Dangers of Excessive Heat
Lori Wright, Media Relations
In the month of July, UNH issued an Excessive Heat Alert four times,
which is a considerable amount considering in the previous two years,
only two alerts were issued.
curtailed operations in the winter, which apply to the entire campus
(except for emergency personnel) excessive heat alerts apply to
outdoor workers and staff who work in nonair-conditioned areas,
according to Brad Manning, director of environmental health and
Supervisors may consider relocation to an air-conditioned area if
available, staff may work from home if practical, or staff may simply
be released for the remainder of the day, according to Manning.
Supervisors are free and encouraged to send staff home with pay
if their work environment has reached intolerable and unhealthy
levels due to excessive heat. Staff will not be required to use
leave time/earned time in this instance.
“Each campus department that has staff working in non-air
conditioned areas should establish a heat alert procedure that can
be immediately activated when an alert is broadcast on the campus
email,” Manning said.
UNH monitors hot environments using the Wet Bulb Globe Temperature
(WBGT). The university also relies on national guidelines from the
American Conference of Governmental Industrial Hygienists that establish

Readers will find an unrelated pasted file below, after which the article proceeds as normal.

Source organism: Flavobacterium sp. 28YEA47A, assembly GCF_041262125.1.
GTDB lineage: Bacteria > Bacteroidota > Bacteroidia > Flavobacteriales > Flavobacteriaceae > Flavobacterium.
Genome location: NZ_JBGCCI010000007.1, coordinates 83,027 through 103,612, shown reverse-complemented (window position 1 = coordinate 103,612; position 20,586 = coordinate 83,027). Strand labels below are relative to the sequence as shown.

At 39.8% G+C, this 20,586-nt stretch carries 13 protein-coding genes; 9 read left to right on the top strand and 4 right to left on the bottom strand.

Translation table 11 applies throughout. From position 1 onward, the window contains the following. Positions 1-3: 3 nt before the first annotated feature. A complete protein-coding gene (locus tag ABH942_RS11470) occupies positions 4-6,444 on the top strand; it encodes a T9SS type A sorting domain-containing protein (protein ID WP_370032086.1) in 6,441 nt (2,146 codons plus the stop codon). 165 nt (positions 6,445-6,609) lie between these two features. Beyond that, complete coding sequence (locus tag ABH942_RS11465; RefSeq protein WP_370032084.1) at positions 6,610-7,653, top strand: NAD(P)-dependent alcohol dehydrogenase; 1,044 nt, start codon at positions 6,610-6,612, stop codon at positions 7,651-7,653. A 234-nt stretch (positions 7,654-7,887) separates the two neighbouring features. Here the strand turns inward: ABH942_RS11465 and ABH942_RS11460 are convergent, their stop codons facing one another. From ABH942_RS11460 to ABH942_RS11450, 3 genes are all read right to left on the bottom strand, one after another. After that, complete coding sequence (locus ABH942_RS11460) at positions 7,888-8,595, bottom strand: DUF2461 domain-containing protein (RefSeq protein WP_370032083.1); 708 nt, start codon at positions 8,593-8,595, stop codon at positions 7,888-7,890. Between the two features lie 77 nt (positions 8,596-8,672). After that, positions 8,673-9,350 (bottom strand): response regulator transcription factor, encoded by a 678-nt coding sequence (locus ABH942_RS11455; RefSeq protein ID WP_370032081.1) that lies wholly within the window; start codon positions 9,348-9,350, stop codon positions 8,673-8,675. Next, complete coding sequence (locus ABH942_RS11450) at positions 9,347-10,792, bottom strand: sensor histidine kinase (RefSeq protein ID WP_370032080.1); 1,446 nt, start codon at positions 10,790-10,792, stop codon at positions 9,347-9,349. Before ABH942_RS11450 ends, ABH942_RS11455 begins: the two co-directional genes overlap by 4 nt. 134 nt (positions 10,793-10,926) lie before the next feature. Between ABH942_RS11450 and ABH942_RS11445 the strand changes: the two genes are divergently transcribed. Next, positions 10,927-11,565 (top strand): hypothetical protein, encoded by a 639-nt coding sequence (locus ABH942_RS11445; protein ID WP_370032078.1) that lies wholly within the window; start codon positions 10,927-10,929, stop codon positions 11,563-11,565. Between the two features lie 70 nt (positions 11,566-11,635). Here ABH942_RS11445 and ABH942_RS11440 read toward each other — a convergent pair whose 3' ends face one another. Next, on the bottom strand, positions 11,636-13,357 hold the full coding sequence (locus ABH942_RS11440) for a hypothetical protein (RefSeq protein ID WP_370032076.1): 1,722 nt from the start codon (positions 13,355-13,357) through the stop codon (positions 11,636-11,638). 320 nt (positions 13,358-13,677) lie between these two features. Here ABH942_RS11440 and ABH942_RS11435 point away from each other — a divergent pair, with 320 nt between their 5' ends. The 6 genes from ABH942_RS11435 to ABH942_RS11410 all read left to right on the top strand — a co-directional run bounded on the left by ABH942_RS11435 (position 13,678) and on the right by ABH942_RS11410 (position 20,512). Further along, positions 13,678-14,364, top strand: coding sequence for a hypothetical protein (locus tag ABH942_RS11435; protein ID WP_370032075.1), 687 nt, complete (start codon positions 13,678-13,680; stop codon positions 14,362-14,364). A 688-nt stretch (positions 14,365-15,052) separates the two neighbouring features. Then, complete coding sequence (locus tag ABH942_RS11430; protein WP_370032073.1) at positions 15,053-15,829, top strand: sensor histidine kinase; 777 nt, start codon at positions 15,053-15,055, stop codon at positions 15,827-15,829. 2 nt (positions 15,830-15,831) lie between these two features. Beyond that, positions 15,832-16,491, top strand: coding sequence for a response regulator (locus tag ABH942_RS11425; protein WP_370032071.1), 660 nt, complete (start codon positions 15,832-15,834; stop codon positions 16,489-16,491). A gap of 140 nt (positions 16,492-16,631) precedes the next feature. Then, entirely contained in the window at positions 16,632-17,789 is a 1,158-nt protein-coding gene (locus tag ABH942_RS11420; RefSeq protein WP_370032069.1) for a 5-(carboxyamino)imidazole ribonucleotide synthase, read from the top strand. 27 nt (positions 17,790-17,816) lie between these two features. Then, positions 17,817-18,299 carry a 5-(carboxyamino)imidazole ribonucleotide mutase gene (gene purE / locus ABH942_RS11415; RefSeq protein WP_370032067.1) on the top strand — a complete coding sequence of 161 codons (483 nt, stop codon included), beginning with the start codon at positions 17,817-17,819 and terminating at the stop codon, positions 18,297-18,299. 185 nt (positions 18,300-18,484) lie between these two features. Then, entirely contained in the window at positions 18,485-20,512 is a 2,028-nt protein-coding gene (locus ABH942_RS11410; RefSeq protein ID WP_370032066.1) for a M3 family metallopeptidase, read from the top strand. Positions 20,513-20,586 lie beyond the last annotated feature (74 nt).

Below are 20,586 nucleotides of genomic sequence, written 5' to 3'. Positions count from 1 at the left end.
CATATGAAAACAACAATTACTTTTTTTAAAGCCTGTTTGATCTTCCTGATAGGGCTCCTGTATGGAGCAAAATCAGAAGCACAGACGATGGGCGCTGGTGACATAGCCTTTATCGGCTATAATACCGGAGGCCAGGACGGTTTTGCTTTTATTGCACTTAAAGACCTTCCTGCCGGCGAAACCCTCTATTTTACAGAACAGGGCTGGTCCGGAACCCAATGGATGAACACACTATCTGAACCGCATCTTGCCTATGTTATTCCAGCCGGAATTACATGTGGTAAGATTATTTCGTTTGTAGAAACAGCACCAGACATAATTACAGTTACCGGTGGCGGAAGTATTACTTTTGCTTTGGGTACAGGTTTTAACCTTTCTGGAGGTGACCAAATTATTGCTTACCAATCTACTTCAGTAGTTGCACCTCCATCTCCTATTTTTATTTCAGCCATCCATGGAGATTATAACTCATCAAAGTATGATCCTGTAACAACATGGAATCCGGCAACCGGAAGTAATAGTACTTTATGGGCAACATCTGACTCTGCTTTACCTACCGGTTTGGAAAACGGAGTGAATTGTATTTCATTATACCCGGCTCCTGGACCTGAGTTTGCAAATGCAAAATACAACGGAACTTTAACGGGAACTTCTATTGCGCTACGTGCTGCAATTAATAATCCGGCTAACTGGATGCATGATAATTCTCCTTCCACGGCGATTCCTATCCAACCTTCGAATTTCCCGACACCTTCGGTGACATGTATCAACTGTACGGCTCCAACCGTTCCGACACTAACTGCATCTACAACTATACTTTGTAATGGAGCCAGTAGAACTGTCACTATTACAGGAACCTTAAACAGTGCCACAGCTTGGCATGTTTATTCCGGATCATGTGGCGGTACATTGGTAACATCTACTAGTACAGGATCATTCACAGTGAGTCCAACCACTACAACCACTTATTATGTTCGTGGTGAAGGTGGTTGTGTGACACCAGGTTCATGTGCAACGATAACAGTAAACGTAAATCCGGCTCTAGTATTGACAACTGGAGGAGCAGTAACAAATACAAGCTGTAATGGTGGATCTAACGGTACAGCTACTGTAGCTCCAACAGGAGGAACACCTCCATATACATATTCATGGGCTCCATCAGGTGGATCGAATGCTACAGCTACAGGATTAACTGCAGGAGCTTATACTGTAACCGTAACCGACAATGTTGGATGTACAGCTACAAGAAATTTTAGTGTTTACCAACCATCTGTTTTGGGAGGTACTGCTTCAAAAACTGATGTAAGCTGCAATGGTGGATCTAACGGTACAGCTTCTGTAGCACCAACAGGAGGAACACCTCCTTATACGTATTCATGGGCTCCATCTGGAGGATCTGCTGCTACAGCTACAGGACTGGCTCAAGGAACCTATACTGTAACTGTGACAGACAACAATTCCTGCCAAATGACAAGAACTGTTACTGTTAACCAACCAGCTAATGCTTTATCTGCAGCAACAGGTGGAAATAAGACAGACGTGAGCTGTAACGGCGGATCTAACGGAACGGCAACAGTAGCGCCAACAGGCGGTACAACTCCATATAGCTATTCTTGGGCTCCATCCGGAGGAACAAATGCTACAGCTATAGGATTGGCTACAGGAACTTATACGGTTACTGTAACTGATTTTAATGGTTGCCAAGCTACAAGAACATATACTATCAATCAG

threshold limit value for heat exposure using the WBGT.
While most staff may not have heard of these specific temperature
measurements, it is essential to gauging environmental conditions
because it measures air temperature, humidity in the air, radiant
heat and wind velocity.
“All four factors are crucial in determining the risk of heat
stress. The level of work activity, plus the clothes and the condition
of the employee, are additional factors that must be considered,”
“Heat stress” is the overall heat burden on the body
from the combination of the body heat generated while working, environmental
sources (air temperature, humidity, air movement, radiation from
the sun or hot surfaces/sources) and clothing.
“In outdoor occupations, summer sunshine is the main source
of heat. In nonair-conditioned indoor environments, high humidity
adds to the heat burden. In all instances, the cause of heat stress
is a working environment, which can potentially overwhelm the body's
ability to deal with heat,” Manning said.
Most people feel comfortable when the air temperature is between
68 and 80.6 degrees Fahrenheit (20°C and 27°C) and when
relative humidity ranges from 35 to 60 percent. “When air
temperature or humidity is higher, people feel uncomfortable. Such
situations do not cause harm as long as the body can adjust and
cope with the additional heat. Very hot environments can overwhelm
the body's coping mechanisms leading to a variety of serious and
possibly fatal conditions,” Manning said.
During times of high heat and humidity, employees who work outside
or in nonair-conditioned areas are susceptible to a number of heat
stress disorders, including heat exhaustion, heat stroke, heat cramps,
fainting and heat rash. Children and adolescents are more susceptible